Then there are the jobs themselves. All of the media emanating from nbn and from the Minister’s office this morning gives the headline figure of 4,500 workers.
But what that figure doesn’t say is that many of these jobs will not be permanent. For starters, the major contracting firms are likely to pick up local workers in specific geographical areas, use them to help deploy the NBN in that area, and then drop them from their roster due to a lack of work in their region. But secondly, the whole NBN itself is a project which is scheduled to be finished in the early years of next decade. We’re not talking about a decade-long commitment here — this will be a short engagement of 6-7 years at maximum.
This reality can be seen in the relatively small amount of money which nbn itself is ploughing into this initiative. $40 million might seem like a lot, but it’s really only a tiny amount — it won’t cover much in the way of salaries or training costs.
What I suspect has happened here is that nbn itself is seeking to accelerate its own rollout by proactively aiding its construction partners to find staff that they may have difficulty finding themselves, by ploughing bundles of investment into training colleges to help fuel the employment ecosystem. The construction partners wouldn’t organically invest these amounts themselves, so it’s likely something that nbn has taken on board.
We’re probably seeing a bunch of existing training initiatives rolled up with a bunch of new ones, as well as a bunch of existing hiring initiatives (nbn was pretty much always hiring anyway) rolled up with a bunch of new ones, to generate a headline investment and jobs figure which can be announced as a total package.
No doubt we will find out more about the specific details around this project during the next nbn Senate Select Committee or Senate Estimates hearings. I can hear Senator Stephen Conroy sharpening his pencil even now. It will be fascinating to hear all about where this morning’s idea originated — in Bill Morrow’s office or Malcolm Turnbull’s — and what nbn executives think about their project being described as “The Coalition’s NBN”. Can’t wait for that one.
Now, the ultimate aim for Turnbull here, of course, is to help the Coalition win the upcoming election, as well as helping the Minister, as a potential future Liberal leader, look good.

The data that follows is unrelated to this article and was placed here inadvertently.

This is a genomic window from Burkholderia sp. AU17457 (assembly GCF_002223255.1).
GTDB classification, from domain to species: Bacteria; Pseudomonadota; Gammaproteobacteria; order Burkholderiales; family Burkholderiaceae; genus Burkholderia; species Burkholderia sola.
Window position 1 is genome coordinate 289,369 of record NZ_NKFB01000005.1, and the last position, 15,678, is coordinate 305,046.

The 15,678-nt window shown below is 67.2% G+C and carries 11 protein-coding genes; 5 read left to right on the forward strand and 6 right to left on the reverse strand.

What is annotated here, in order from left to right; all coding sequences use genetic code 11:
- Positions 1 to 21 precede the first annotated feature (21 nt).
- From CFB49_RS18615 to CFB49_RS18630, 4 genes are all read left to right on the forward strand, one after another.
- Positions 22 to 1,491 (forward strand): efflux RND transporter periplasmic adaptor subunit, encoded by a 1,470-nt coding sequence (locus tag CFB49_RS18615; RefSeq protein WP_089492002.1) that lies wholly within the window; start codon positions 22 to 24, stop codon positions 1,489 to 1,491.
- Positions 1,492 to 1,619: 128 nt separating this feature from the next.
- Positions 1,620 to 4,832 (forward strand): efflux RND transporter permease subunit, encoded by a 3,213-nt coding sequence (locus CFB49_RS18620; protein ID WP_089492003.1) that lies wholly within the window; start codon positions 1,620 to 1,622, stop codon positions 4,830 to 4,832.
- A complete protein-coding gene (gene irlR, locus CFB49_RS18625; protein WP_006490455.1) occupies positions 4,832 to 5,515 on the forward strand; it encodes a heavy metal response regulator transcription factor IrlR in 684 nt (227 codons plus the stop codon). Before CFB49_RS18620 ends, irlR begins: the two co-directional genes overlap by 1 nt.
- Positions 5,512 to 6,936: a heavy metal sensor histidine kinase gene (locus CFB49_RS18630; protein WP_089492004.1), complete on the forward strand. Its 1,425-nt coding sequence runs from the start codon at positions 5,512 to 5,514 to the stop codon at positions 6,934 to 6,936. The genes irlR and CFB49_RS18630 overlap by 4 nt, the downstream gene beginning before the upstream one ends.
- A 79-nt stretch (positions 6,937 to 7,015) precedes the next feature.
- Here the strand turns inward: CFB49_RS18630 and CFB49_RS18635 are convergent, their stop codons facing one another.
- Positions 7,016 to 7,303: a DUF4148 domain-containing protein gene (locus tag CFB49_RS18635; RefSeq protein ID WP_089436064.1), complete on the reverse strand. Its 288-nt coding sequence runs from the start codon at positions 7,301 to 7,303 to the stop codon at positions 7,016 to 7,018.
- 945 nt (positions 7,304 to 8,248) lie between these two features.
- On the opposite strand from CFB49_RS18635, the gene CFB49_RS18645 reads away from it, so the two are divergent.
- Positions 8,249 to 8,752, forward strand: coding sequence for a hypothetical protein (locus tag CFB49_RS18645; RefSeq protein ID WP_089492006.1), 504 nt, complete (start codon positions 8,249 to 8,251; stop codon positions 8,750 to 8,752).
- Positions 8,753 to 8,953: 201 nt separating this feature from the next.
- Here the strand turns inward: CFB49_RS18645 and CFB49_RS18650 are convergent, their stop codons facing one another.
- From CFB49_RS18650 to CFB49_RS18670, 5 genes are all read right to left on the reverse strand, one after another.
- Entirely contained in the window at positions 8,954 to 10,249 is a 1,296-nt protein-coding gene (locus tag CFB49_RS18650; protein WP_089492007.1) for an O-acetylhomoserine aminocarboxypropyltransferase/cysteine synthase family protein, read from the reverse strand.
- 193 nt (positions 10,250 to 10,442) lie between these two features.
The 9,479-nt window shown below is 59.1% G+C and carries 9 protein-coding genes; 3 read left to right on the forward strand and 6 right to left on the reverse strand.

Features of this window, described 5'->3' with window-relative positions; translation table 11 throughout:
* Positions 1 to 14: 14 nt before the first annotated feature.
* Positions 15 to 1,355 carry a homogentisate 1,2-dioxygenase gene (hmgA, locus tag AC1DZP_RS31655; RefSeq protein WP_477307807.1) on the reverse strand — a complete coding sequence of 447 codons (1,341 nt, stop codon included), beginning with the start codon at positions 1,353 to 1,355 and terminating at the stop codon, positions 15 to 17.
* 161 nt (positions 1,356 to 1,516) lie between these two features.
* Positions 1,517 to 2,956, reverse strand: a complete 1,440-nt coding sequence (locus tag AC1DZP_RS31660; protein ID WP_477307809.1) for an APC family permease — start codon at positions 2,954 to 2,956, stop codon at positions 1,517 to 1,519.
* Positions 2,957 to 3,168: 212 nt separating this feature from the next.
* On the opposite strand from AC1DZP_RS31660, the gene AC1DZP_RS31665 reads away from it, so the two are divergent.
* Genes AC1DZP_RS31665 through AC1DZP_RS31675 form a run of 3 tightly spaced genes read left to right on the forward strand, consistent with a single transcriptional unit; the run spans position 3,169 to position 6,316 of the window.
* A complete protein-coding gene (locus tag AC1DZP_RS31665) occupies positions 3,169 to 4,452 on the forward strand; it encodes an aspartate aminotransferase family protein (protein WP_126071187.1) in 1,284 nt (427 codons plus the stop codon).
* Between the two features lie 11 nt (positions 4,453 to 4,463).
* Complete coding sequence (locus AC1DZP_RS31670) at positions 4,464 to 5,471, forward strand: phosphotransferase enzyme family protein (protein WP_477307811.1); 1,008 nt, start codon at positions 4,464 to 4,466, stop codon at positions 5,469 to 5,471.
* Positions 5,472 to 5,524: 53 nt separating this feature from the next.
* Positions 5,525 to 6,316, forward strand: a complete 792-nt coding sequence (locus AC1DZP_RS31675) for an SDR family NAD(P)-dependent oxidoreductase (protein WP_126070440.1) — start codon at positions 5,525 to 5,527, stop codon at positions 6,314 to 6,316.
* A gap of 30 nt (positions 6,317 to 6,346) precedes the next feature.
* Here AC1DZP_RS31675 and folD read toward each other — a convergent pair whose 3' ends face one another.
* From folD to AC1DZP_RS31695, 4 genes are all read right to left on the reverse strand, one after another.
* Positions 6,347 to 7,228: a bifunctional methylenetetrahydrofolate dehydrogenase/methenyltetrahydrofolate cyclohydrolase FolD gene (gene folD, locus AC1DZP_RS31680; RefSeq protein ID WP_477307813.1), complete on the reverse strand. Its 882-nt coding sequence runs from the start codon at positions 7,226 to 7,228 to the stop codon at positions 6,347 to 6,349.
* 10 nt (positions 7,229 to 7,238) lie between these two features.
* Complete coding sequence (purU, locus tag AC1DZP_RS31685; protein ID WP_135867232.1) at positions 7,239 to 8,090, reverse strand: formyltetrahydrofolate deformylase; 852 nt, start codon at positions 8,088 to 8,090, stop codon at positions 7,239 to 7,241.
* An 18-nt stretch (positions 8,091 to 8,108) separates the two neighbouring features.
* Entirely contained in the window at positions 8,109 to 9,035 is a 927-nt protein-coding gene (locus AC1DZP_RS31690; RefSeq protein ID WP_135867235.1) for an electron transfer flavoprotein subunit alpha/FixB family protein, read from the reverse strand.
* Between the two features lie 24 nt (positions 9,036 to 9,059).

The Member for Wentworth’s Facebook page this morning features a large custom-created graphic with the number of new ‘jobs’ being created by nbn in each state, with the tagline ‘The Coalition’s NBN’. Turnbull himself is in Adelaide this morning splicing fibre optic cable with formerly retired Telstra workers drafted to the NBN project.
You can expect more and more of this behaviour as the next election comes closer. The Minister will constantly spruik the 4,500 jobs figure and will reject all attempts to break it down so that the factual accuracy of the situation can be determined. We’re about to hear a great deal more about “The Coalition’s NBN” and how it’s delivering all around Australia — especially in marginal electorates, no doubt.
And if Labor questions any stage of the NBN project, you can bet the Coalition will accuse it of trying to kill off jobs. That’s just par for the course.
The only question here is to what extent nbn itself — especially nbn chief executive Bill Morrow — allows itself to be used in this open exercise of winning votes. During the 2013 Federal Election period, the company held launches with Labor all over the country, which some regarded as placing nbn in breach of its obligations under the public sector’s Caretaker Conventions. This morning’s announcement has more than a whiff about it of nbn going quite far to please its shareholder Minister. One does wonder just how far it will go.
This morning’s nbn announcement coincided with a Cabinet meeting held in Adelaide. A bunch of policy announcements will be made as the Abbott Government campaigns to bolster its vote in South Australia. Submarines, car manufacturing and the nbn. Anyone who thinks the timing of this morning’s announcement was a coincidence needs to make up and smell the political reality that the nbn launch integrates well with everything else the Coalition is pushing today. Convenient, no?
I could ask Turnbull himself whether the idea or the timing for this morning’s announcement came from his office, of course, but I might get back a rather nebulous answer. Perhaps something like: “You might think that, but I couldn’t possibly comment.”
Image credit: Office of Malcolm Turnbull